In the context of insertion, I do pastoral work as a counsellor with people who have experienced violence of all sorts, but especially within the family. I listen particularly to young women between the ages of 20 and 25 and encounter a great deal of pain, both physical and mental, so much hate, abandonment and incomprehension. In all of this I find deep experiences of God, that both question me and help me to better live out my spiritual life. It is here finally that I discover God.
A 21 year old woman, mother of three children, managed to help and to save the life of her own tormentor, a man who had attacked her mother and brother, and who now hovered between life and death in hospital. She herself had been wounded physically but, in the middle of all the bloodshed, she managed to drive her attacker to the hospital where she shouted for aid to save him and prevent him from dying. She prayed that he would live so that he could recover and change his life. I thought, like most people, that it would be better if he died so that he could be prevented from continuing to do so much harm to people. But as Jesus said, “You think like men and not like God.” This simple woman would like to reject him for all the harm he has done to her but she also wants to help him so that her life may change. Yes, she knows his personal history but she wants to render good for bad.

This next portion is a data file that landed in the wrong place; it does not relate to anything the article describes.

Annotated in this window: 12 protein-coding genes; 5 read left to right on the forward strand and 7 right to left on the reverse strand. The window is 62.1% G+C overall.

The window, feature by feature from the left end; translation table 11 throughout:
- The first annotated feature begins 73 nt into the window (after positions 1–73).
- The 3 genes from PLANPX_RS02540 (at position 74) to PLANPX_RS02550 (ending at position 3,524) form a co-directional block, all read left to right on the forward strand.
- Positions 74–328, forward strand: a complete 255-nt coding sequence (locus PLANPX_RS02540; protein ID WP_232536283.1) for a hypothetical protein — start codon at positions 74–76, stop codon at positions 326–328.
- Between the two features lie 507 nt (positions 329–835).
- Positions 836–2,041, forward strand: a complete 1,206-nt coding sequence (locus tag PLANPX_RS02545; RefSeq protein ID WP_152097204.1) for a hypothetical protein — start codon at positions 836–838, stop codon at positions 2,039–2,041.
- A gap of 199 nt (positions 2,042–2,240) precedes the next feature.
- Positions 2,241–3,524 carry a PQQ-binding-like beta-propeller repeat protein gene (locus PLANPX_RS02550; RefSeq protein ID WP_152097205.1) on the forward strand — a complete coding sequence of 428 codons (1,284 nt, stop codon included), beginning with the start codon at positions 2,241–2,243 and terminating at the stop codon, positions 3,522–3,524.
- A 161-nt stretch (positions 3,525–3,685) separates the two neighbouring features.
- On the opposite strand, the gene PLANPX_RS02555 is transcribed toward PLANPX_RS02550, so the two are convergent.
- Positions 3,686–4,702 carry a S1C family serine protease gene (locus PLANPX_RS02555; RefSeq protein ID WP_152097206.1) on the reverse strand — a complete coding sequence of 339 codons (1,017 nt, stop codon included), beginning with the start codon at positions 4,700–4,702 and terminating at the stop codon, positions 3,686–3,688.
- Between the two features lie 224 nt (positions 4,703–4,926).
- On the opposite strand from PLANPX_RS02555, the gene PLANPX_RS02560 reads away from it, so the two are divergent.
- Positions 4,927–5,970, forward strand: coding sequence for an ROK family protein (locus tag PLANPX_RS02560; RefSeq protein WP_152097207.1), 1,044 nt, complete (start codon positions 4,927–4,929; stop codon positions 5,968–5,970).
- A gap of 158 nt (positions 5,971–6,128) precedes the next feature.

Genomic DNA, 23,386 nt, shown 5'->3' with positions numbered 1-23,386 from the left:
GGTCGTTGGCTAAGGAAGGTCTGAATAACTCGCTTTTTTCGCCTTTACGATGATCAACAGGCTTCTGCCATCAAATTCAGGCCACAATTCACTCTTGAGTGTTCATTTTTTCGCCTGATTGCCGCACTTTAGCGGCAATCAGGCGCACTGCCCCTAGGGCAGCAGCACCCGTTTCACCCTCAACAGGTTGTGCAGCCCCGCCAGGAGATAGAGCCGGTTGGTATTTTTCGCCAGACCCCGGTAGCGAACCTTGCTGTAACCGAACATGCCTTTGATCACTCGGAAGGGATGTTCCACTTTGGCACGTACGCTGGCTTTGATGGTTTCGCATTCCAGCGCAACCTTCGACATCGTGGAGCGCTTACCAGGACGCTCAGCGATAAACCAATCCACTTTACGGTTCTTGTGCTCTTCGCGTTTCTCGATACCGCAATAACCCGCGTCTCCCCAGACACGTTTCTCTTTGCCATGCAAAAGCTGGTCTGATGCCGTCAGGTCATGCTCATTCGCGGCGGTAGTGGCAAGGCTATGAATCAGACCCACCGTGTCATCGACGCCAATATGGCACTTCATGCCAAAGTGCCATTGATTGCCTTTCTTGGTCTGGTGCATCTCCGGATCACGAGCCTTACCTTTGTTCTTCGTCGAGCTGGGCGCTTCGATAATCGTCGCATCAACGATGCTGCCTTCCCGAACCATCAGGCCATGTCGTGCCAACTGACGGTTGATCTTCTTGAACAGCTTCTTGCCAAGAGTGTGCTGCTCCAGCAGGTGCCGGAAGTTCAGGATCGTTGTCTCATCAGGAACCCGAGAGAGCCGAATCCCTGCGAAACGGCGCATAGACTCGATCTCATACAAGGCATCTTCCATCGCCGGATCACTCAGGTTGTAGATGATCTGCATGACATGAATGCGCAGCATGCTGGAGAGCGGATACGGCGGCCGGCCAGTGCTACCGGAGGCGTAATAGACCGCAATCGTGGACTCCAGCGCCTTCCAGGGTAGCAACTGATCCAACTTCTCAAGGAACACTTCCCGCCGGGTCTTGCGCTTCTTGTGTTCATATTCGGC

After reflecting during Lent, and after some difficulty, I said to God, “My suffering is not even 10% of what this woman has suffered, and it costs me to pardon?” I have decided to pray more so that I may pardon all those who have offended me, and to bring to mind the words of the Holy Father in his prayer that we may be merciful : “May my tongue never find negative words to say about my neighbour, rather let me have a word of consolation and pardon for all.”
I remember and can confirm that it is the poorest who evangelise us and motivate us to pardon and render good for bad … there is always something to be retained from each experience.
It is at the centre of our heart that we find peace.
Herminda Gonzalez Arevalo